PC & Console Peripherals

Tested: AOC AG274QG – the all-round carefree package with 2560×1440, 240 Hz, 1 ms response time and much more.

We’ve been looking forward to the AOC AG274QG since the announcement last October. The techspecs of the screen sounded too good to be true. A WQHD resolution (2560×1440), a response time of 1 ms (GtG) at a refresh rate of 240 Hz, G-SYNC ULTIMATE on a true color IPS panel with HDR?! All features added up, it really seems to be an uncompromising eSport monster, where pro gamers wouldn’t even have to make any sacrifices in terms of picture quality.

But for now, let’s take a deep breath and start from the beginning….

Optically…

the AG274QG appears quite chunky with its massive and symmetrical design. The edges at the top and sides are only a few millimeters thick (frameless) and the massive stand with red metallic elements looks good, but later dusts off fewer points in terms of functionality.

Backlighting – as everyone knows – brings more FPS, check. With Light FX you can quickly put them on via different modes. With a small projector in the stand, you can throw an AGON lettering or logo in any color on your table. The lighting at the back isn’t the fanciest and looks a bit old-fashioned in the overall design in our opinion. The arrangement looks unplayful and the quality of the LEDs could be better for the price.

Meanwhile, the design has convinced -again- for the Red Dot Design Award.

Backlight in the dark, the colors are unfortunately a bit paler in the photo than in reality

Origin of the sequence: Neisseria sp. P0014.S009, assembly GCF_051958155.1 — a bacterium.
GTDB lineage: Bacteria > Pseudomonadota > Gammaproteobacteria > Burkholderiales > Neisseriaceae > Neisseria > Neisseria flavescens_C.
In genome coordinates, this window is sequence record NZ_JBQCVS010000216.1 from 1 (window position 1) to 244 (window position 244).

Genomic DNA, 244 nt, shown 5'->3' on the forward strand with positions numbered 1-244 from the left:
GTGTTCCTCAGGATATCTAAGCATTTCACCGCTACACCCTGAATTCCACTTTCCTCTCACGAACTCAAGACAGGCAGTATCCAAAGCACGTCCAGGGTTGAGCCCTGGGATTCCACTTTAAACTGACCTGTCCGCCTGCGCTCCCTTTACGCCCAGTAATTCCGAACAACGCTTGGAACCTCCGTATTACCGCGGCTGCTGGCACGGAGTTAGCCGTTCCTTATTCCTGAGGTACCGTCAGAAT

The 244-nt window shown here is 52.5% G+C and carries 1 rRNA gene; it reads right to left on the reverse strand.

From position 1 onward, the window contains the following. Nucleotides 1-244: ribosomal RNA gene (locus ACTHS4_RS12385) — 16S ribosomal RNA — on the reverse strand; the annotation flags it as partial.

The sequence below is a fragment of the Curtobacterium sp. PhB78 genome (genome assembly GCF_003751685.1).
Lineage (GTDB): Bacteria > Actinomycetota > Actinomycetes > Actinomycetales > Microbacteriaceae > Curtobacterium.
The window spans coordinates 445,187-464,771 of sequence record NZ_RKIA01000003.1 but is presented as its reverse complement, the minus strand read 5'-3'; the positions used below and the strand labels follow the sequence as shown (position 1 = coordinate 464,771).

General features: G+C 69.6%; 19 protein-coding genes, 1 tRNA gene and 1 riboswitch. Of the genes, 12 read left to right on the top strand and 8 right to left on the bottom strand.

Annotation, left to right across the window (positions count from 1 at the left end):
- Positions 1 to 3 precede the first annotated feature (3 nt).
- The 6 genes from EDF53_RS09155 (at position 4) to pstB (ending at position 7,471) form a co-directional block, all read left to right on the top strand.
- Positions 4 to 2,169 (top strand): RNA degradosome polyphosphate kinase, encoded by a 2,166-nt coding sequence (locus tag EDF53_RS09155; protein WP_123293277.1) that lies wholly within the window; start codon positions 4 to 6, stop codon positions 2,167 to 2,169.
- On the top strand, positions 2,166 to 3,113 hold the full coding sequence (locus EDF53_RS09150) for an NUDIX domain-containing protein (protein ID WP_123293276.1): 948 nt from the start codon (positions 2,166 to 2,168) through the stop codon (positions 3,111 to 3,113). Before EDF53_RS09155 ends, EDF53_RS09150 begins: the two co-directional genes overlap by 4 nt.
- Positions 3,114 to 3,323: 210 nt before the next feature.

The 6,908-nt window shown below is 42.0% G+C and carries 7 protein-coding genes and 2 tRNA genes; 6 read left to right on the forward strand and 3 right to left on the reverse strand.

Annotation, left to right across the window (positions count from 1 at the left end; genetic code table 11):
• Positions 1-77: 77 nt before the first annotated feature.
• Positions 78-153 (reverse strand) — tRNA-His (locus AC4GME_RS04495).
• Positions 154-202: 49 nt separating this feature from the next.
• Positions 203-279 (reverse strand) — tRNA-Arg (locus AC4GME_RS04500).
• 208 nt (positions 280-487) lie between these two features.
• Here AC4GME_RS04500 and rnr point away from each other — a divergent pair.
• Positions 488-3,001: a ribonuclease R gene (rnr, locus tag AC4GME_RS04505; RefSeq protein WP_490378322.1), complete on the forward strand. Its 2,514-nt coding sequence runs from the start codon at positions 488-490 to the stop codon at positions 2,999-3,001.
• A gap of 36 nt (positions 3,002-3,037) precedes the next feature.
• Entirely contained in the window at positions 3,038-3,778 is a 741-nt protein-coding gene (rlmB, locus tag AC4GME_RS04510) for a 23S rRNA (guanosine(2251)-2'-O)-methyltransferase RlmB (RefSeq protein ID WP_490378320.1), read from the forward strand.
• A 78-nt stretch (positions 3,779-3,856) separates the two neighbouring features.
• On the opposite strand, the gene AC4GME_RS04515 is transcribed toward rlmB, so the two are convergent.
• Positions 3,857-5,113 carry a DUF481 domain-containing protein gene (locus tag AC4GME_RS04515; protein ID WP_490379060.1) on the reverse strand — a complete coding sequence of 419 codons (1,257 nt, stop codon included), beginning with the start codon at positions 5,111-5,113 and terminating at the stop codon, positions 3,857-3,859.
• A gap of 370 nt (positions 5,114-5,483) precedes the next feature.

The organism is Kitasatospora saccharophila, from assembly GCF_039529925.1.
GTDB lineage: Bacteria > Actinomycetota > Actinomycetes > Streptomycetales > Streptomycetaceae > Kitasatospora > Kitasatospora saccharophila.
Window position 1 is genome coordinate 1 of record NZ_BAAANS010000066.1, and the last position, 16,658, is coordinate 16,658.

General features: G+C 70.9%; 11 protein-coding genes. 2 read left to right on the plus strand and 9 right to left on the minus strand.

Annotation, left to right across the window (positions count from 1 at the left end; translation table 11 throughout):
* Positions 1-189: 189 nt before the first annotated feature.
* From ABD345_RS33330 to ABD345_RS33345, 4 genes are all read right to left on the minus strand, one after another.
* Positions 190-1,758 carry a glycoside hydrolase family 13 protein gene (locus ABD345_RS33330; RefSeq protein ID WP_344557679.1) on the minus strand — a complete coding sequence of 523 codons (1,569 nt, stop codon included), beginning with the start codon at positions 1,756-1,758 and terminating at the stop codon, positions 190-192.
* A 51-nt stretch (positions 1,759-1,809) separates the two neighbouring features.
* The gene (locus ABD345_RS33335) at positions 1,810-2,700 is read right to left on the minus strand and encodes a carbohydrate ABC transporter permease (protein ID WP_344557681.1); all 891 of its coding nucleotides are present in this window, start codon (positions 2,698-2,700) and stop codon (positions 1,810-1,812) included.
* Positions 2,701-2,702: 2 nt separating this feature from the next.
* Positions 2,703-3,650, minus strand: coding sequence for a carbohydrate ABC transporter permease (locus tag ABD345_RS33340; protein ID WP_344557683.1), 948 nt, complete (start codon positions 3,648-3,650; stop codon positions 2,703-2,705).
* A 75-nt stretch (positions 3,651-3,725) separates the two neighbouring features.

The workmanship is overall very good. The stand ensures a sturdy stand. The screen can be moved around comfortably. With the 8.3 kg total weight, nothing wobbles that shouldn’t. The height adjustment (120 mm) works well. The swivel and tilt are averagely solid for the segment, but we’ll explain later why we explicitly recommend an external monitor arm here.

Unboxing and marketing

There’s nothing to complain about with the packaging. It’s super easy to assemble in the box: all you have to do is tighten one screw and attach the stand to the monitor via the click-in mechanism. The scope of delivery actually includes everything you need. Two parts for cable management and that both a display port cable and an HDMI cable are included are nice extras. Whether the user manual still has to be included on CD for this target group is questionable.

Accessories

The design of the website and the box is actually totally unimportant now, but I find it so ugly that I still want to give it a mention. What the woman in the Japanese dress with violet cowbell around the neck, Christmas tree balls around the wrist, sinister 4-eyed mask, shining horns and Griffin ears with earrings has to look for there on a Highend FPS-eSport monitor, I can explain myself with the best will only as a mistake of the marketing agency. The whole “presentation” is reminiscent of past pixel times and frankly looks cheap, especially next to the dozens of “without function XY – with function XY” pictures. The AGON PRO series certainly deserves better.

However, the poor impression doesn’t hide how exciting the AOC monitor is. Because now that that’s out of the way, we can take a serious look at the image quality and features.

Image Quality

The AG274QG aims to impress not only in gaming but also in image quality. According to AOC, it is an all-rounder. It quickly proved to be just that.

The performance is mostly good in the points of color reproduction, sRGB color coverage, brightness and black reproduction. But in none of the mentioned points does it go beyond a “good” for the monitor. A short spoiler beforehand: The gaming properties are in a different league and the image rates have to be seen in exactly this relation. On the other hand, there is no getting around the relation to the price. Because for an RRP of 1089€, it could go beyond a “good”. The image tests of the 27 incher show that the AG274QG primarily belongs in a gaming room and not on a designer’s table, despite the predicate “all-rounder”, which can definitely be given. On the other hand, a gamer can definitely be happy about the decent picture quality.